[Beowulf] The True Cost of HPC Cluster Ownership

Daniel Pfenniger Daniel.Pfenniger at unige.ch
Tue Aug 11 10:28:22 PDT 2009

Joe Landman wrote:
> Gerry Creager wrote:
>> Daniel Pfenniger wrote:
>>> Douglas Eadline wrote:
> [...]
>>> This article sounds unbalanced and self-serving.
>> I thought it read a bit like a chronicle of my recent experiences.

Mine were not so bad, so I found the tone too pessimistic.

> I think that this article is fine, not unbalanced.  What I like to point 
> out to customers and partners is
>     There is a cost to *EVERYTHING*

Well, not really surprising.  The point is to be quantitative,
not subjective (fear, etc.).  Each solution has a cost and alert
people will choose the best one for them, not for the vendor.
If many people choose IKEA furniture over traditional vendors
it is because the cost differential is favourable for them,
even taking all the overheads into account.

When commodity clusters came in the 90's the gain was easily a
factor 10 at purchase.  In my case the maintenance and licenses
costs of turn-key locked-in hardware added 20-25% of purchase
cost every year.  With such a high cost we could have hired an
engineer full-time instead, but it was not possible because of
the locked-in nature of such machines.  The self-made solution
was clearly the best.

Today one finds intermediate solutions where the hardware is
composed of compatible elements, and the software is open source.
Some vendors offer almost ready to run and tested hardware for
a reasonable margin, adding less than a factor 2 to the original
hardware cost, without horrendous maintenance fee and restrictive
license.  The locked-in effect is low, yet not completely zero.
This is probably the best solution for many budget-conscious

> Heinlein called it TANSTAAFL.  Every single decision you make carries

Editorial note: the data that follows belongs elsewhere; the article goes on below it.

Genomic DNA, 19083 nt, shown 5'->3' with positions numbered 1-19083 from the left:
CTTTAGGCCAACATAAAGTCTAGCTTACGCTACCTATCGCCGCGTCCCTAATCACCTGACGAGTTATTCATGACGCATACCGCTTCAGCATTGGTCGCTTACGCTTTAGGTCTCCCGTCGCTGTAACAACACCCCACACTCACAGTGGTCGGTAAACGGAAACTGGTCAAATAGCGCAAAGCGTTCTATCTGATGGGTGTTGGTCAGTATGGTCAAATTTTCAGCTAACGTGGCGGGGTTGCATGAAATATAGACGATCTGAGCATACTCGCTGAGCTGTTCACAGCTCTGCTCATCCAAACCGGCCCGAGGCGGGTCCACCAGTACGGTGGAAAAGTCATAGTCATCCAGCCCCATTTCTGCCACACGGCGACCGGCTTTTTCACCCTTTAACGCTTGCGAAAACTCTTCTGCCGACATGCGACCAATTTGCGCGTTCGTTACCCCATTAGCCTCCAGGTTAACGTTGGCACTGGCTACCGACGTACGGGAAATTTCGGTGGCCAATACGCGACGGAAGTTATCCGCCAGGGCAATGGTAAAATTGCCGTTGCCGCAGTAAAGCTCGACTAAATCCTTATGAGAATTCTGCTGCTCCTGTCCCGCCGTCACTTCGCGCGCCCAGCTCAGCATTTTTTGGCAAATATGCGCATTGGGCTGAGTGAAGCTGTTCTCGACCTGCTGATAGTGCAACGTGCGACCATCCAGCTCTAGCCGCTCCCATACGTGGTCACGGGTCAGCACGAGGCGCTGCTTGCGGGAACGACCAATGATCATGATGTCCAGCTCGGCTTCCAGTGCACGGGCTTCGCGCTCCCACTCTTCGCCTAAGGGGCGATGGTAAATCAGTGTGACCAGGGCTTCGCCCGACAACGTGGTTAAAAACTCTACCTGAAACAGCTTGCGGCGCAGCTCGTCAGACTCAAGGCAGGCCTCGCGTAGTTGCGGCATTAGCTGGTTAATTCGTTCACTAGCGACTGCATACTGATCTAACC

> with it a set of costs.
> What purchasing agents, looking at the absolute rock bottom prices do 
> not seem to grasp, is that those costs can *easily* swamp any purported 
> gains from a lower price, and raise the actual landed price, due to 
> expending valuable resource time (Gerry et al) for months on end working 
> to solve problems that *should* have been solved previously.
> There is a cost to going cheap.  This cost is time, and loss of 
> productivity.  If your time (your students time) is free, and you don't 
> need to pay for consequences (loss of grants, loss of revenue, loss of 
> productivity, ...) in delayed delivery of results from computing or 
> storage systems, then, by all means, roll these things yourself, and 
> deal with the myriad of debugging issues in making the complex beasts 
> actually work.  You have hardware stack issues, software stack issues, 
> interaction issues, ...

You forget to mention that turn-key locked-in systems in my experience entail
inefficiency costs because the user cannot decide what to do when
completely ignoring what is going on.  Many problems may be solved in
minutes when the user controls the cluster, but may need days
or weeks for fixes from the vendor.  A balanced presentation should
weight all the aspects of running a cluster.

> What I am saying is that Doug is onto something here.  It ain't easy. 
> Doug simply expressed that it isn't.

> As for the article being self serving?  I dunno, I don't think so.  Doug 
> runs a consultancy called Basement Supercomputing that provides services 
> for such folks.  I didn't see overt advertisements, or even, really, 
> covert "hire us" messages.  I think this was fine as a white paper, and 
> Doug did note that it started life as one.

You may have noticed that this article was originally written on demand
of SiCortex...


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